Sunday, May 29, 2011

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Freeze Drying at Home

Liisa Sullivan writes for several national and regional magazines; daily and weekly newspapers; and business-to-business newsletters. Before starting Write Away, Inc., she worked as an editor for a national medical publishing company where she managed a team of writers and did market research for new launches.

    • Freeze drying food is a popular preservation technique. It is a great way to preserve homegrown fruits and vegetables as it will save you money and time in the long run. Freeze dried products also retain their nutritional value and taste for a long period of time (up to several years).

    Defining Freeze Dried

    • Freeze drying combines two factors: very cold temperatures and low pressure. When combined, these work together to prevent food from spoiling. The fundamental principle is called sublimation, a shift from a solid into a gas.

    Benefits of Freeze Dried Foods

    • Freeze dried foods have a long shelf life. They also require minimal preparation and revitalize quickly. In addition, the total weight of the product is reduced because 98 percent of the water is removed from the food. This makes it easy to store and to carry, if necessary.

    Advantage to Freeze Drying Foods at Home

    • Freeze drying can be done in two ways: high-tech or low-tech. If you are trying this at home, low-tech is the clear choice as you will not possess expensive freeze drying equipment needed for more high-tech procedures. Your refrigerator will act as your primary tool. While the process for freeze drying foods at home may take longer, it is much more economical than buying prepared freeze dried foods or purchasing the equipment.

    Determine the Product (s) to Freeze Dry

    • If you are just starting out, potatoes and apples are good products to start with. Pick the fruit or vegetable at the height of its ripeness and then wash the product.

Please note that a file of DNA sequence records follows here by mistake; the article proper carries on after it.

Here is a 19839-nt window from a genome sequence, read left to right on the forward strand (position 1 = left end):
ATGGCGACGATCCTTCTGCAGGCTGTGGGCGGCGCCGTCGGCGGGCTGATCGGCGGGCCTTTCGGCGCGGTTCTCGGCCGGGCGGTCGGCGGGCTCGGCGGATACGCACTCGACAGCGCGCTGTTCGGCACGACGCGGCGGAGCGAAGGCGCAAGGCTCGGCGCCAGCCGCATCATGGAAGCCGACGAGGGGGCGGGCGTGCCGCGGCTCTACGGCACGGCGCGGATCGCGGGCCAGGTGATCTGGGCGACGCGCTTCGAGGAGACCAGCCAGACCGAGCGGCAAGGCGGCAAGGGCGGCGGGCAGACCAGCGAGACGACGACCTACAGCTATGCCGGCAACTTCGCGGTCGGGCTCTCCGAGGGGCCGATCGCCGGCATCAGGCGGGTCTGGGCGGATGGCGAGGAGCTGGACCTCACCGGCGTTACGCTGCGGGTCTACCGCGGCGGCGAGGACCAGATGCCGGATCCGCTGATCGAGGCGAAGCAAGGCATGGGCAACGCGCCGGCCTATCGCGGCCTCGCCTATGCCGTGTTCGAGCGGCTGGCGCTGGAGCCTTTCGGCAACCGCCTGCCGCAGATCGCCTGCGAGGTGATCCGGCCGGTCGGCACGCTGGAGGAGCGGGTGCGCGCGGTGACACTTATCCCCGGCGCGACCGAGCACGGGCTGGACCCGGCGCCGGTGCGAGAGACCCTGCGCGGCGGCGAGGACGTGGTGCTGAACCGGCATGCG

Freeze Dry the Food

    • Find a mesh metal tray. The tray should have some holes or the freeze-drying process will take longer. These can be found at any restaurant supply store. Next, cut the apple or potato into very thin slices. The thinner the slice, the less time the process will take. Arrange the slices on the tray and place in freezer. Within 30 minutes, they should be frozen. Keep in freezer for about one week to completely dry. To test, remove one slice and thaw. If it is not completely dry, it will turn black. If this happens, keep slices in freezer for another day or two and test again.

    Store the food

    • Once you have determined the food is completely dry, place it in an air-tight container or zip lock bags. If you have a home version of a vacuum-pack sealer, use that. If you do not, you can simply suck the air out of the bag with your mouth and press down firmly on the bag to remove any air bubbles. Then place in freezer and store until you need it. You can reconstitute them by placing them in hot water. Apples can also be eaten in their freeze-dried state.

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